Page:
Thursday, 13 September 2012

John 9: Getting dirty

In John 5, we saw how the Pharisees failed to see the bigger picture. Today, in John 9, two different types of blindness at work.

  • Do you sometimes wonder why bad things happen?
  • Do you think God punishes you for doing wrong?

Here we have a man who has been blind since the day he was born. The disciples then question why he was blind by asking whether it was his sin or his parents' sin that caused his disability. Quite often we find ourselves asking God the why questions. Why did that happen? Was it because of something the did?

Jesus' answer is really interesting. He says that, "this happened so that the works of God might be displayed in him." He saying, don't concern yourself about what caused it, concern yourself about God being glorified. Quite often we're too focused on the negative and the problem to see the good; we're too preoccupied with the sin to see how God's transforming grace can be realised.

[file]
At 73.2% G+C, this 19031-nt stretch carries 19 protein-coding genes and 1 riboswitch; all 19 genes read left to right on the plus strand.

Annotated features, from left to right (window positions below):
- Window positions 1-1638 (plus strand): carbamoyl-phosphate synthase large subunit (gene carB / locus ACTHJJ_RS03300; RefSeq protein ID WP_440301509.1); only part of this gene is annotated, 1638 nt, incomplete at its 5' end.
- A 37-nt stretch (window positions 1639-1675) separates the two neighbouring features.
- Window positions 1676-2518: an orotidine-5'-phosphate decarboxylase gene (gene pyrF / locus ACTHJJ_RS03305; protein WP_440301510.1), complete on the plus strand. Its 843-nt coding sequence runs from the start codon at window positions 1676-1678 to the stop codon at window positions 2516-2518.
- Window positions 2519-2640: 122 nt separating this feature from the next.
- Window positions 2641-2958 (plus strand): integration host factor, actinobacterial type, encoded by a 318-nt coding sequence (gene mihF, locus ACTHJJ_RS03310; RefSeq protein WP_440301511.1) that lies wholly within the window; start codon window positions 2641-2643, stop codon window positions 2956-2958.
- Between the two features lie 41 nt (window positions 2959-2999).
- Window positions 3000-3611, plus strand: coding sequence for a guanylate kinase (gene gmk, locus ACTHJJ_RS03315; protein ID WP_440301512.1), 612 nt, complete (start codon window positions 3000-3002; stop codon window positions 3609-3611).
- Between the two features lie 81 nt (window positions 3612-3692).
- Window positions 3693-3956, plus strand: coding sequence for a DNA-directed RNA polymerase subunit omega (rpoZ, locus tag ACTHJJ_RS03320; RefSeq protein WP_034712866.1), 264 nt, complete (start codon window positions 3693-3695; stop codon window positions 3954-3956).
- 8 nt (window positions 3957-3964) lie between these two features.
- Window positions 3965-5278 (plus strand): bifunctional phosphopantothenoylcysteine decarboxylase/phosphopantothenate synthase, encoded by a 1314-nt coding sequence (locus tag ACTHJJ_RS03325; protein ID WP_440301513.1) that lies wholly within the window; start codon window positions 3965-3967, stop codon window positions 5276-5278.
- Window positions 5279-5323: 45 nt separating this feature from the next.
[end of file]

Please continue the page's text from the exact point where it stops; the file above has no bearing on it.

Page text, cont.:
I'm sure I've mentioned this metaphor before but it's worth repeating. Someone wise once told me that you have a choice to be one of two types of people: a dirt digger or a jewel digger. The dirt digger looks for the bad in people and seeks to expose that; whilst a jewel digger seeks to find the good, polish it up and show it to the world. I get the feeling that the Pharisees are dirt diggers, they always seek the bad and are quick to point that out. We see this in verse 34, when they are eager to say that the blind man was "steeped in sin since birth." They use the dirt of others for their own personal gain. But there's one thing you must remember: you can't dig dirt without getting dirty yourself.

Towards the end of the chapter Jesus says that he came so that those who were blind can see. It's a brilliant passage, where the ones who have been seeing all their life are accused of being blind to the facts around them and the one who has just received sight is able to see.

Jesus, although the only person who has the right to see the sin in others, is always first to see the potential in them. I think it's because he can truly recognise the image of God in each of us. This is where the Pharisees fail, and, if I'm honest I do too. Let us be a people that loves to see the signs of God's love, transformation and grace even in the most desperate of people and situations.

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